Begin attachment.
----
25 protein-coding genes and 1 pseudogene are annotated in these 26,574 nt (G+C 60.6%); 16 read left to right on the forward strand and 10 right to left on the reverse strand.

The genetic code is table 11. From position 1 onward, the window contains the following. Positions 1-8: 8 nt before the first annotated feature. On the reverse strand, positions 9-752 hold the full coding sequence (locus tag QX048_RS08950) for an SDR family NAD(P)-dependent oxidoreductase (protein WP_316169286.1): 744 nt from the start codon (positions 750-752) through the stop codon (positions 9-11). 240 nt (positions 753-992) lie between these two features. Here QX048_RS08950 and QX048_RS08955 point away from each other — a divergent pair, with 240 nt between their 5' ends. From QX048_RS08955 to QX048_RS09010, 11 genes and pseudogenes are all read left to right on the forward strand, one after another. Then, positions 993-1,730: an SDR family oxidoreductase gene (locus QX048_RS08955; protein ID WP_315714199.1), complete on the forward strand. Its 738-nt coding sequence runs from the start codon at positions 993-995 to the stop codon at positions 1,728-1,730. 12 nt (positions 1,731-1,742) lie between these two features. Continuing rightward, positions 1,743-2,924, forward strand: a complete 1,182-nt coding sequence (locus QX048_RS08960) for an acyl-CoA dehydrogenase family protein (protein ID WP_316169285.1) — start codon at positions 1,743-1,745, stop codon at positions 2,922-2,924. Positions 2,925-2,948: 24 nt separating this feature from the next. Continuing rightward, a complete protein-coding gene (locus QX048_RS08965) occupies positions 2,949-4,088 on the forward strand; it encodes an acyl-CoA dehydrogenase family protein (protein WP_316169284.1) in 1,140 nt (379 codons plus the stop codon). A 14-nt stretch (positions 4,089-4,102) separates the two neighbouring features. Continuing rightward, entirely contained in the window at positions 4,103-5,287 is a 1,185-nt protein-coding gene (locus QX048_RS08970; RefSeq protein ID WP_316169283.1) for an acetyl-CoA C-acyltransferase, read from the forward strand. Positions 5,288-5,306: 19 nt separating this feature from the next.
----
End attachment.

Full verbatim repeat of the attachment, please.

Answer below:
25 protein-coding genes and 1 pseudogene are annotated in these 26,574 nt (G+C 60.6%); 16 read left to right on the forward strand and 10 right to left on the reverse strand.

The genetic code is table 11. From position 1 onward, the window contains the following. Positions 1-8: 8 nt before the first annotated feature. On the reverse strand, positions 9-752 hold the full coding sequence (locus tag QX048_RS08950) for an SDR family NAD(P)-dependent oxidoreductase (protein WP_316169286.1): 744 nt from the start codon (positions 750-752) through the stop codon (positions 9-11). 240 nt (positions 753-992) lie between these two features. Here QX048_RS08950 and QX048_RS08955 point away from each other — a divergent pair, with 240 nt between their 5' ends. From QX048_RS08955 to QX048_RS09010, 11 genes and pseudogenes are all read left to right on the forward strand, one after another. Then, positions 993-1,730: an SDR family oxidoreductase gene (locus QX048_RS08955; protein ID WP_315714199.1), complete on the forward strand. Its 738-nt coding sequence runs from the start codon at positions 993-995 to the stop codon at positions 1,728-1,730. 12 nt (positions 1,731-1,742) lie between these two features. Continuing rightward, positions 1,743-2,924, forward strand: a complete 1,182-nt coding sequence (locus QX048_RS08960) for an acyl-CoA dehydrogenase family protein (protein ID WP_316169285.1) — start codon at positions 1,743-1,745, stop codon at positions 2,922-2,924. Positions 2,925-2,948: 24 nt separating this feature from the next. Continuing rightward, a complete protein-coding gene (locus QX048_RS08965) occupies positions 2,949-4,088 on the forward strand; it encodes an acyl-CoA dehydrogenase family protein (protein WP_316169284.1) in 1,140 nt (379 codons plus the stop codon). A 14-nt stretch (positions 4,089-4,102) separates the two neighbouring features. Continuing rightward, entirely contained in the window at positions 4,103-5,287 is a 1,185-nt protein-coding gene (locus QX048_RS08970; RefSeq protein ID WP_316169283.1) for an acetyl-CoA C-acyltransferase, read from the forward strand. Positions 5,288-5,306: 19 nt separating this feature from the next.